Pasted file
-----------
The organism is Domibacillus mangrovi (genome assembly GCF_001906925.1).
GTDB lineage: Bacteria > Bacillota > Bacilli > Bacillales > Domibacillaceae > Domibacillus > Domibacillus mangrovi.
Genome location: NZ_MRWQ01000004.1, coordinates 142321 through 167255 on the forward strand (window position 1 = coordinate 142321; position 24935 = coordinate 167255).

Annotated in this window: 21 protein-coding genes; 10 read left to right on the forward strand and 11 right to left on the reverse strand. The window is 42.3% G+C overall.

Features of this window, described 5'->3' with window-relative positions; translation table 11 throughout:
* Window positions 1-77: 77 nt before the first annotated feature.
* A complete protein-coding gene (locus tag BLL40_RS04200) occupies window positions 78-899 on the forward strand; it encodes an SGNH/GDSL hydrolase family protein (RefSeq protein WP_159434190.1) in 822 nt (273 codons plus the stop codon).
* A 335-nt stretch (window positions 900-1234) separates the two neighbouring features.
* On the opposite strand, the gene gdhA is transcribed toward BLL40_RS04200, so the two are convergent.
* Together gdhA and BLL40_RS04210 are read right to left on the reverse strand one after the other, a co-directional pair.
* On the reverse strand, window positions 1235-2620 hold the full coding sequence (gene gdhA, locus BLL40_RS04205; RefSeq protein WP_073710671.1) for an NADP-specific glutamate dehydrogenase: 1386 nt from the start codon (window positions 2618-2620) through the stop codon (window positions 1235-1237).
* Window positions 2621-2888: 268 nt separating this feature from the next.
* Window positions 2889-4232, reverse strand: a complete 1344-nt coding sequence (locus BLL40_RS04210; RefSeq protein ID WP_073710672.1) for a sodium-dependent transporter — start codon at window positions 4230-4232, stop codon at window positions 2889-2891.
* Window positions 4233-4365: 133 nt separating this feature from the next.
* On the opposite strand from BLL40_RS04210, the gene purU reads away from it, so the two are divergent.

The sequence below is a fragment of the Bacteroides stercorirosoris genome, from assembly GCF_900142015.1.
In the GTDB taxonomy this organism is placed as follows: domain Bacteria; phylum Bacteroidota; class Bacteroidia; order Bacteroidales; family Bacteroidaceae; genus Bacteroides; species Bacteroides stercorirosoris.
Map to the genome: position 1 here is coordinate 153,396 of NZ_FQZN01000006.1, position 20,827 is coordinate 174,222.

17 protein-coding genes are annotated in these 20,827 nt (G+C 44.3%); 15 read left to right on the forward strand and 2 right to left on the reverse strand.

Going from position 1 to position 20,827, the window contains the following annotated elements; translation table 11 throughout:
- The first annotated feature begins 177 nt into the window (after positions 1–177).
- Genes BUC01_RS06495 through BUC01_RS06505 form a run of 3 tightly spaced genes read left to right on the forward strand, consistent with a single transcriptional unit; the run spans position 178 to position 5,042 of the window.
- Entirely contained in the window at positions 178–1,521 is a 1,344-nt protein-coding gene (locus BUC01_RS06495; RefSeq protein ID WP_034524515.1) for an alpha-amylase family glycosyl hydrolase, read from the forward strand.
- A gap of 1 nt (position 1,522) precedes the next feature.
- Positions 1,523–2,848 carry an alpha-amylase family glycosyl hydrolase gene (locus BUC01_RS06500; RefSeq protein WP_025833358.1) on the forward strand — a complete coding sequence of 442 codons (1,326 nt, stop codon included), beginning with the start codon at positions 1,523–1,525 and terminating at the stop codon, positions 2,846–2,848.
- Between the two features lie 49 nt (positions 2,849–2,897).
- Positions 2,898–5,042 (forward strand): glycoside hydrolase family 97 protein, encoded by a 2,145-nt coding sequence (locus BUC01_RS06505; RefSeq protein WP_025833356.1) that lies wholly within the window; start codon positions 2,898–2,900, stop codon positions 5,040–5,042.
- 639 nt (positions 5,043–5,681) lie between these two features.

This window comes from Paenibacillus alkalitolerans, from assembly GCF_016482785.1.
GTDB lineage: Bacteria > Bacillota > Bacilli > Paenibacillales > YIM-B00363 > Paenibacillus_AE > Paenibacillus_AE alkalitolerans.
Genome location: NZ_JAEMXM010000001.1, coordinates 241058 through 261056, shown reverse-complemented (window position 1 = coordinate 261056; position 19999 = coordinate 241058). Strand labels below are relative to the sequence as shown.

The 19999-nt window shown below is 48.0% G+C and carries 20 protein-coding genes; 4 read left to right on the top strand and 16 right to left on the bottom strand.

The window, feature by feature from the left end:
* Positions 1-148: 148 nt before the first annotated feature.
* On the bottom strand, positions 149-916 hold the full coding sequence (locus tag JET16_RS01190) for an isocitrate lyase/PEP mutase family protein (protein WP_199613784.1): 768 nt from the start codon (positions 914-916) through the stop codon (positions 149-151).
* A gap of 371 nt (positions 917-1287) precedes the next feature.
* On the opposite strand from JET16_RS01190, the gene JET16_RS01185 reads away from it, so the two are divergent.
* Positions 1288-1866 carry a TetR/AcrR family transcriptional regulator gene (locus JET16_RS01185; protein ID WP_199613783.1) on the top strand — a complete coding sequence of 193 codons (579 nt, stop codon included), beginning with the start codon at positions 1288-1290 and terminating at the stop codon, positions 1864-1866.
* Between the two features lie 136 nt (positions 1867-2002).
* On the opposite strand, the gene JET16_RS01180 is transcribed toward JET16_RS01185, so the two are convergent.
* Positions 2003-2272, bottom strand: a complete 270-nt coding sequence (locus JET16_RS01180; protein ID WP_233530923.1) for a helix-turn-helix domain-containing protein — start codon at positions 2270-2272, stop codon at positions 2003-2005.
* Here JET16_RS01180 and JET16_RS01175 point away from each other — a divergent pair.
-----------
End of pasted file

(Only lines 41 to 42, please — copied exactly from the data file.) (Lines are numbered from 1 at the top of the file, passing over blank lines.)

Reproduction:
* Positions 2003-2272, bottom strand: a complete 270-nt coding sequence (locus JET16_RS01180; protein ID WP_233530923.1) for a helix-turn-helix domain-containing protein — start codon at positions 2270-2272, stop codon at positions 2003-2005.
* Here JET16_RS01180 and JET16_RS01175 point away from each other — a divergent pair.